Kelly Nee, Boston University’s Chief of Police, met with students in Professor John D. Woodward’s IR 516 “Intelligence and Homeland Security” graduate course at the Frederick S. Pardee School of Global Studies on November 28, 2018 to discuss the 2013 Boston Marathon Bombing and the subsequent investigation.
Nee shared her unique perspective on one of the most high-profile homeland security attacks in recent memory. A 33-year veteran of the Boston Police Department (BPD) prior to assuming her position at BU, Nee was a detective assigned to Boylston Street when the two bombs exploded. She immediately gave aid to those injured by the first blast, and noted that this work was so intensive that she did not even realize that a second bomb went off in her vicinity.
In her talk, Nee summarized the major points of the Boston Marathon Bombing, the investigation’s trajectory, its culmination in Watertown, and the most important lessons learned from the experience. In addition to the well-known aspects of the Marathon Bombing, Nee touched on many subtle issues, such as the potential hazard posed by uncoordinated police self-deployment and the beneficial consequences of halting the race at Kenmore Square. She also cited volunteer medical personnel who bravely and immediately responded to aid the victims, despite concerns of additional bombs. Nee said she also felt that it was fortunate that many BPD officers had been given updated first aid training on the use of tourniquets prior to the attack.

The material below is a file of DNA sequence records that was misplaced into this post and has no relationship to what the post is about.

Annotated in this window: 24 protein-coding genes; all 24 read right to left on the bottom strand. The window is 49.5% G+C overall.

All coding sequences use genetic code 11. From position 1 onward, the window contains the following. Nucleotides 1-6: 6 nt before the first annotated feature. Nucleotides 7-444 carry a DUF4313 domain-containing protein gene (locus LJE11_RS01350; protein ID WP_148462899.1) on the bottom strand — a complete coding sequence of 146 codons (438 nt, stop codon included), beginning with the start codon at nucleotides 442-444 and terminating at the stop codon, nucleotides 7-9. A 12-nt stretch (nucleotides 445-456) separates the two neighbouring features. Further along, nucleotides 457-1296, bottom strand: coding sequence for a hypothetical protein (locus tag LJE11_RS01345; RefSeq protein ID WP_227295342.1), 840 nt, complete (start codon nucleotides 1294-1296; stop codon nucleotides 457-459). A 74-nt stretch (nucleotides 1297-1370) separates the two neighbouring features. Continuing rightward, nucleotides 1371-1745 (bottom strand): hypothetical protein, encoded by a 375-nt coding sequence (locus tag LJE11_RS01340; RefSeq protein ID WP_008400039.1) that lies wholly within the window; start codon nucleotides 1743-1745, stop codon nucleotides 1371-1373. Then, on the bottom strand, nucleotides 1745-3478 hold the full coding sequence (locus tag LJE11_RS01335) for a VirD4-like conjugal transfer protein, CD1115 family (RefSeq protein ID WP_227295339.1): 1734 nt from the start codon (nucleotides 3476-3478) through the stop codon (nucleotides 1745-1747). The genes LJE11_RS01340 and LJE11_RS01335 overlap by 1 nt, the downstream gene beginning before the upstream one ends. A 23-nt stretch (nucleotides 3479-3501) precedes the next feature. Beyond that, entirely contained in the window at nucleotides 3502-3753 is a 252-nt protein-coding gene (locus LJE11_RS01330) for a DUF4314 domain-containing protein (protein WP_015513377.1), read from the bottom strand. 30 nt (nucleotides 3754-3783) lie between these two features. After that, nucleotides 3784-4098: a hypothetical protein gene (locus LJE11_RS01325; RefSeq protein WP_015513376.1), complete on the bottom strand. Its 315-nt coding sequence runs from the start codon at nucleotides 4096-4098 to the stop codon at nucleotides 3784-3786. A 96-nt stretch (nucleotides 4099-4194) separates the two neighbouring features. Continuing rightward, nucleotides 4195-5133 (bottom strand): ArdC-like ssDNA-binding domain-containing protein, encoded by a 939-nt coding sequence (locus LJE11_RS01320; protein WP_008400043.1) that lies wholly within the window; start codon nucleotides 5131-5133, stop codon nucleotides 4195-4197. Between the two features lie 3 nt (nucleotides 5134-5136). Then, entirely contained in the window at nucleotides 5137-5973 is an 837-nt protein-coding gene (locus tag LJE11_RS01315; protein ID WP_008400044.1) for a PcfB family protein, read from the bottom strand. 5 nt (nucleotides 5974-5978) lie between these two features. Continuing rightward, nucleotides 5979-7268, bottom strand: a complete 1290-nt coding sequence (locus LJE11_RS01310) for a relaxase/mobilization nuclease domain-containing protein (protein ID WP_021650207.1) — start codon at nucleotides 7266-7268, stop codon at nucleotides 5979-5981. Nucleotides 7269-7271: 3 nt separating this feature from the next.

After the presentation, Nee fielded numerous questions from the students on a variety of matters, ranging from inter-agency operability, chains of command, the danger of “lone wolf” attackers, and the emerging threat of weaponized drones.
“Chief Nee’s presentation was incredible.”, said Jack Morgan (Pardee ’19). “Her description of the immediate response to the bombing was riveting, and her commitment to community outreach and effective policing admirable. It’s great to have someone like her at BU.”
Next week, IR 516 students will meet with Michele McPhee, the author of Maximum Harm: The Tsarnaev Brothers, the FBI, and the Road to the Marathon Bombing, and Peter K. Levitt, an Assistant US Attorney in Boston who worked on elements of the case.